Edited by Mark Eisenberg and Ossama Al-Mefty, Lippincott Williams & Wilkins, Philadelphia, PA, 1999.
Surgery in the region of the cavernous sinus has received a great deal of attention recently in spite of the relative rarity of all lesions occurring in this area. The book is timely because so little information is published concerning tumors and other abnormalities that occur in this region.
The book begins with an excellent review of anatomy and embryology and supplements this with radiographic anatomy and vascular anatomy. The section on neuro-ophthalmology also has a major anatomic basis, and this part of the book can be read to advantage by any neurologist or neurosurgeon. Then the emphasis of the book changes to surgical approaches. Surgery for aneurysms of the cavernous sinus and nonsurgical management of vascular lesions are both described in great detail. This is currently the best presentation available in the literature. The management of carotid cavernous fistula is covered extremely well. The chapters on management of cavernous sinus meningioma focus mostly upon the surgical procedures. The fault of this publication and virtually all other writing on this subject is that indications for surgery and outcomes for patients are not described in much detail. The book is a useful technological advance but does not add much to our understanding of indications for surgery and implications of surgery for patients.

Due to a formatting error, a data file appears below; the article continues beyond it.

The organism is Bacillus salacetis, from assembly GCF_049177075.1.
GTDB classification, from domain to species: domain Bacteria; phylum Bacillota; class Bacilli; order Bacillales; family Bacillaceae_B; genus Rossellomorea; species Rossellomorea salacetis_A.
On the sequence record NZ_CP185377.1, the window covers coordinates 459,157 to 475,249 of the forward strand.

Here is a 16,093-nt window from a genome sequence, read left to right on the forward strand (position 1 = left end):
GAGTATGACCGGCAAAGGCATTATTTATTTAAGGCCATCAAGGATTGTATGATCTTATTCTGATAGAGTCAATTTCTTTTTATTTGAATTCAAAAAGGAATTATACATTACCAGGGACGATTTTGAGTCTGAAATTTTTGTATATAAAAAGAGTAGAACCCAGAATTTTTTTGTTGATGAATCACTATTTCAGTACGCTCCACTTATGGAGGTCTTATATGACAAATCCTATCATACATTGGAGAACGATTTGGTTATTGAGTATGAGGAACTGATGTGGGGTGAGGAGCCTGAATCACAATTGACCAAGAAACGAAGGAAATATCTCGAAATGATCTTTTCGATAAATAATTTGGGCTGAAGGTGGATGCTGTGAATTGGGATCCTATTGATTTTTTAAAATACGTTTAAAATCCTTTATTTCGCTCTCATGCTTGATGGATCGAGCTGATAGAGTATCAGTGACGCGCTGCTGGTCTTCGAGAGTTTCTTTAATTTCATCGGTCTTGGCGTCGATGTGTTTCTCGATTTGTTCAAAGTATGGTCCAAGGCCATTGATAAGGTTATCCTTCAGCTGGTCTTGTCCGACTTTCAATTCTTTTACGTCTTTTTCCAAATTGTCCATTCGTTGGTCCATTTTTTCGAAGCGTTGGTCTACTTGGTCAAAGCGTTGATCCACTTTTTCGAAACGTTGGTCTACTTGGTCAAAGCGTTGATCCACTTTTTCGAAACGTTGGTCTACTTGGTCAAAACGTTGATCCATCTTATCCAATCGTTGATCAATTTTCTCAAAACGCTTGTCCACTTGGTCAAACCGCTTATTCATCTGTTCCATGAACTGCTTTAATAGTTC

The chapters on nonmeningeal neoplasms are very interesting because most of these entities are quite rare and will not be encountered by a practicing surgeon very often. Having a resource like this where they are all described, albeit briefly, is very useful. The same is true of the descriptions of the inflammatory lesions that are little more common. This book is a useful addition to the neurosurgical literature. Virtually all neurosurgeons, neurologists, and neuro-ophthalmologists will find it of value. It is a useful reference for neuroradiologists and otolaryngologists as well. Surgical techniques are described in enough detail to make them useful for the experienced neurosurgeon. The major shortcoming of the book is the lack of emphasis upon outcome of management for patients. Nevertheless, the book is extremely well done, is very thorough, and is illustrated quite well. It will be a valuable reference for all those interested in the field of skull base surgery.